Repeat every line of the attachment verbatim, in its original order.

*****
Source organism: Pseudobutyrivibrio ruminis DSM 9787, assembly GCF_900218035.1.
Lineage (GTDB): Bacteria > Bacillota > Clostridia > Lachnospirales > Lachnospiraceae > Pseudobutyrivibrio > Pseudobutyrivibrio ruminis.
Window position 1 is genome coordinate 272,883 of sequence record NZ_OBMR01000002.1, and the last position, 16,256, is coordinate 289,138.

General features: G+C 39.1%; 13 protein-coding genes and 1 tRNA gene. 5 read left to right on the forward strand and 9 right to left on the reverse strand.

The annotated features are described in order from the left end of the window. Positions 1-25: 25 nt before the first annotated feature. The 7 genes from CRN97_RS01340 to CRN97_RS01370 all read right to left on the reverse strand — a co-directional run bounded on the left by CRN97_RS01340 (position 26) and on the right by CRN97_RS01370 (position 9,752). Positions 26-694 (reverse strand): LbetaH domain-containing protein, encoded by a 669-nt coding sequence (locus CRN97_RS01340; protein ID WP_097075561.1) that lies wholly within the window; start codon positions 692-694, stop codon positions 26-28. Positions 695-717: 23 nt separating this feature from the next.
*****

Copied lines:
Source organism: Pseudobutyrivibrio ruminis DSM 9787, assembly GCF_900218035.1.
Lineage (GTDB): Bacteria > Bacillota > Clostridia > Lachnospirales > Lachnospiraceae > Pseudobutyrivibrio > Pseudobutyrivibrio ruminis.
Window position 1 is genome coordinate 272,883 of sequence record NZ_OBMR01000002.1, and the last position, 16,256, is coordinate 289,138.

General features: G+C 39.1%; 13 protein-coding genes and 1 tRNA gene. 5 read left to right on the forward strand and 9 right to left on the reverse strand.

The annotated features are described in order from the left end of the window. Positions 1-25: 25 nt before the first annotated feature. The 7 genes from CRN97_RS01340 to CRN97_RS01370 all read right to left on the reverse strand — a co-directional run bounded on the left by CRN97_RS01340 (position 26) and on the right by CRN97_RS01370 (position 9,752). Positions 26-694 (reverse strand): LbetaH domain-containing protein, encoded by a 669-nt coding sequence (locus CRN97_RS01340; protein ID WP_097075561.1) that lies wholly within the window; start codon positions 692-694, stop codon positions 26-28. Positions 695-717: 23 nt separating this feature from the next.